The water cycle and clouds are some of my FAVORITE things to teach. I am not sure why. I honestly think it is because of this song that we learn and sing. and sing. and sing. Kind of constantly.
I am writing another post about The Water Cycle- with more freebies. My kids love learning about this- and there are so many fun things to go along with it!
Here are some of my favorite books about clouds:
I have a few others that I really like, but they are really about the water cycle, so I will post them in that post. These are all about clouds.
The Cloud Book by Tomie dePaola
Little Cloud by Eric Carle
Eric Carle Prezi.
I chose 21 of his books, and found links to go with each, so that I have those resources together. Here is the Little Cloud part of that Prezi, just so you can get an idea of what I did. (WHY won't it let me embed Prezis anymore?) So instead, here is the picture of the Little Cloud part.
Here are some other fun books to use when you talk about clouds.
The Cloud by Hannah Cumming
My class always loves this book! I think they can all relate to it on some days.from Amazon:
Everyone has bad days, and children are no exception. When a black cloud descends on a little girl at school, support from a classmate with a great deal of imagination helps to brighten up everyone's lives.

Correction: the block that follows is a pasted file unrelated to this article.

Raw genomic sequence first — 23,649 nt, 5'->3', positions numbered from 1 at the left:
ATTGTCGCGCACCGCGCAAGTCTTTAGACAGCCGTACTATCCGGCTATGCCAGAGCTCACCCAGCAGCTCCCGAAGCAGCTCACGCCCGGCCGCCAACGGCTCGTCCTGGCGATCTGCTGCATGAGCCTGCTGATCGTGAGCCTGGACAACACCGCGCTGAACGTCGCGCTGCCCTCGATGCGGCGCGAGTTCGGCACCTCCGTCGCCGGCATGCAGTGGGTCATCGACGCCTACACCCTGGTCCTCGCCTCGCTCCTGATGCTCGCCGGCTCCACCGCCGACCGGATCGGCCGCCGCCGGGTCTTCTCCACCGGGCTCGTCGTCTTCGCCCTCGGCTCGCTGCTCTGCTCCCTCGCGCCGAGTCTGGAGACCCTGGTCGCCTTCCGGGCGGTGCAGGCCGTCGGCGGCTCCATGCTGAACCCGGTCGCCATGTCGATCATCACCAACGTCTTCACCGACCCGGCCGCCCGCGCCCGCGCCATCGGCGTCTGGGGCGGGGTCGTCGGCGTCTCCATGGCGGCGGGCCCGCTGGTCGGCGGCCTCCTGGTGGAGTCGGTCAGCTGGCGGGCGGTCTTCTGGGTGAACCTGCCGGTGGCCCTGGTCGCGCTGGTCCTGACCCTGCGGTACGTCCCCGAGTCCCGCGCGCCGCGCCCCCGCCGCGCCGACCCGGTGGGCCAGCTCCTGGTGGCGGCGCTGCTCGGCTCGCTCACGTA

Shapes in the Sky by Josepha Sherman
Clouds (Ready to Read) by Marion Dane Bauer
It Looked Like Spilt Milk by Charles Shaw
This was the sky on White Day, when we went out to look for shapes in the clouds! HA! Right about NOW- I would be thrillllllled with that sky! But this is exactly why I have the cloud videos on the Prezi, just in case it is the one day of the year that the sky is perfect and blue in Apalachin, NY.
Kindergarten Craftiness shared It Looked Like Clouds to go with It Looked Like Spilt Milk.
Katherine Sutton shared this It Looked Like Spilt Milk class book activity.
In case it isn't a perfect blue sky, and you DO have some clouds to see, here are some fun FREEBIES to use with your class.
This Cloud Writing Freebie is from Polka Dots Checks and Stripes.
I love these cloud viewers! The kids would have a ball with them.
Sarah Calvert shared this Cloud Viewer .
Knowledge Nuggets shared this Cloud Identification Viewer.